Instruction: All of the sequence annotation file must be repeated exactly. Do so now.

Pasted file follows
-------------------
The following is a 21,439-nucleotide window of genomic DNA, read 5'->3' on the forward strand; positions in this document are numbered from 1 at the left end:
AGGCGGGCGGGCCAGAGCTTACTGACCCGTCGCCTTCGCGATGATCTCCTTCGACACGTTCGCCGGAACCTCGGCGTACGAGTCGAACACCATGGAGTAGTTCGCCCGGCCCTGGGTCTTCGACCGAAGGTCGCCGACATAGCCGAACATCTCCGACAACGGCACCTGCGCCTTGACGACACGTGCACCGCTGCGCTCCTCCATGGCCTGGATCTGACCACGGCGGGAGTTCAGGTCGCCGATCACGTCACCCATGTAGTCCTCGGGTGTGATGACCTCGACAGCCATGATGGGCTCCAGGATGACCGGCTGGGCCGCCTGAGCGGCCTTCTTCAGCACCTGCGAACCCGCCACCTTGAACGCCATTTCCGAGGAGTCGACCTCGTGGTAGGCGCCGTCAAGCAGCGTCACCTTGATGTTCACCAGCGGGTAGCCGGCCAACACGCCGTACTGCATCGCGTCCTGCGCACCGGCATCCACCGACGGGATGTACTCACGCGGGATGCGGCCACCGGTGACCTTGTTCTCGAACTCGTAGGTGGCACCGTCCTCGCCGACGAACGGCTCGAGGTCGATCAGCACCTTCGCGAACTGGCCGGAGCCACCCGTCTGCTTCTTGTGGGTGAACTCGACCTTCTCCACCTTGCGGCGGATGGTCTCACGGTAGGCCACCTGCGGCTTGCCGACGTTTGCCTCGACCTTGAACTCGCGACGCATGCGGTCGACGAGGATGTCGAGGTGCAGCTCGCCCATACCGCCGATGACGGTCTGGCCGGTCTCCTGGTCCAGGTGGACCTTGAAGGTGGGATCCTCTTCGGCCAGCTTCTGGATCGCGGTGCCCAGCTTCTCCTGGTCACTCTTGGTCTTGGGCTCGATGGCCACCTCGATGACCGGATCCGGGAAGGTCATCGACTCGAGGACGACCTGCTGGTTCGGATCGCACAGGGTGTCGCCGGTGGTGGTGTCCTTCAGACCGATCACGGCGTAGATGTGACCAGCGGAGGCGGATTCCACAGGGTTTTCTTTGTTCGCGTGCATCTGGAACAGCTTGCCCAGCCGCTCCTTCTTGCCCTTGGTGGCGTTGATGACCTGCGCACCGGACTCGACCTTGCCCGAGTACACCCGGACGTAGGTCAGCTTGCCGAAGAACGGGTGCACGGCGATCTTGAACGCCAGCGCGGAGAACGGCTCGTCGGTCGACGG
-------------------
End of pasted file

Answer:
The following is a 21,439-nucleotide window of genomic DNA, read 5'->3' on the forward strand; positions in this document are numbered from 1 at the left end:
AGGCGGGCGGGCCAGAGCTTACTGACCCGTCGCCTTCGCGATGATCTCCTTCGACACGTTCGCCGGAACCTCGGCGTACGAGTCGAACACCATGGAGTAGTTCGCCCGGCCCTGGGTCTTCGACCGAAGGTCGCCGACATAGCCGAACATCTCCGACAACGGCACCTGCGCCTTGACGACACGTGCACCGCTGCGCTCCTCCATGGCCTGGATCTGACCACGGCGGGAGTTCAGGTCGCCGATCACGTCACCCATGTAGTCCTCGGGTGTGATGACCTCGACAGCCATGATGGGCTCCAGGATGACCGGCTGGGCCGCCTGAGCGGCCTTCTTCAGCACCTGCGAACCCGCCACCTTGAACGCCATTTCCGAGGAGTCGACCTCGTGGTAGGCGCCGTCAAGCAGCGTCACCTTGATGTTCACCAGCGGGTAGCCGGCCAACACGCCGTACTGCATCGCGTCCTGCGCACCGGCATCCACCGACGGGATGTACTCACGCGGGATGCGGCCACCGGTGACCTTGTTCTCGAACTCGTAGGTGGCACCGTCCTCGCCGACGAACGGCTCGAGGTCGATCAGCACCTTCGCGAACTGGCCGGAGCCACCCGTCTGCTTCTTGTGGGTGAACTCGACCTTCTCCACCTTGCGGCGGATGGTCTCACGGTAGGCCACCTGCGGCTTGCCGACGTTTGCCTCGACCTTGAACTCGCGACGCATGCGGTCGACGAGGATGTCGAGGTGCAGCTCGCCCATACCGCCGATGACGGTCTGGCCGGTCTCCTGGTCCAGGTGGACCTTGAAGGTGGGATCCTCTTCGGCCAGCTTCTGGATCGCGGTGCCCAGCTTCTCCTGGTCACTCTTGGTCTTGGGCTCGATGGCCACCTCGATGACCGGATCCGGGAAGGTCATCGACTCGAGGACGACCTGCTGGTTCGGATCGCACAGGGTGTCGCCGGTGGTGGTGTCCTTCAGACCGATCACGGCGTAGATGTGACCAGCGGAGGCGGATTCCACAGGGTTTTCTTTGTTCGCGTGCATCTGGAACAGCTTGCCCAGCCGCTCCTTCTTGCCCTTGGTGGCGTTGATGACCTGCGCACCGGACTCGACCTTGCCCGAGTACACCCGGACGTAGGTCAGCTTGCCGAAGAACGGGTGCACGGCGATCTTGAACGCCAGCGCGGAGAACGGCTCGTCGGTCGACGG